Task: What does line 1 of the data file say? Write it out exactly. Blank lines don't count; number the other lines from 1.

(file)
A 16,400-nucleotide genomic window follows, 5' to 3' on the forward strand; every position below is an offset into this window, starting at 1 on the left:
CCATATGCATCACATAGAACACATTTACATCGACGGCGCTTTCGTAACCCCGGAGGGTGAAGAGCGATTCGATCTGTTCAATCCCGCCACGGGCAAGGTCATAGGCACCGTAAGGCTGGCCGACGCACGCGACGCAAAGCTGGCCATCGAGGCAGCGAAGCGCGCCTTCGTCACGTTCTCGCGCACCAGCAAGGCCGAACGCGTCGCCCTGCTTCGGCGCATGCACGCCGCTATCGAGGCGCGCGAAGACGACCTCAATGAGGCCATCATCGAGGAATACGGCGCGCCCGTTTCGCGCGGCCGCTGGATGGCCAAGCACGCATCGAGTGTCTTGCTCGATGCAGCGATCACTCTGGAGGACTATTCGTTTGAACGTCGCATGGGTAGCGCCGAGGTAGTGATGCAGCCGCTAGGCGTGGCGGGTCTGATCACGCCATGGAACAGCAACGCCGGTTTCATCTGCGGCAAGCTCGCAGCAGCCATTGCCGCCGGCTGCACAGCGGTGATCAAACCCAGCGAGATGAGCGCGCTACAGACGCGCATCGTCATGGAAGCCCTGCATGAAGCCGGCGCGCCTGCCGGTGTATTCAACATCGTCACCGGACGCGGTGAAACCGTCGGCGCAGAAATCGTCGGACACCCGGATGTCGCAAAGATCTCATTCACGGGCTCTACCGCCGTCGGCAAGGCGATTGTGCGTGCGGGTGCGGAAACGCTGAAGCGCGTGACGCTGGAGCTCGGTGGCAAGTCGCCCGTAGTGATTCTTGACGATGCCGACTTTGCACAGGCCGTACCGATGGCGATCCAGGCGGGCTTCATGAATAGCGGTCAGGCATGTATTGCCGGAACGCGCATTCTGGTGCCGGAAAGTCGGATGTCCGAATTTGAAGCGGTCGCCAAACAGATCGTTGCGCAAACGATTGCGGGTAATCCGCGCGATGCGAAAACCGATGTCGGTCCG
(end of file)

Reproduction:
A 16,400-nucleotide genomic window follows, 5' to 3' on the forward strand; every position below is an offset into this window, starting at 1 on the left: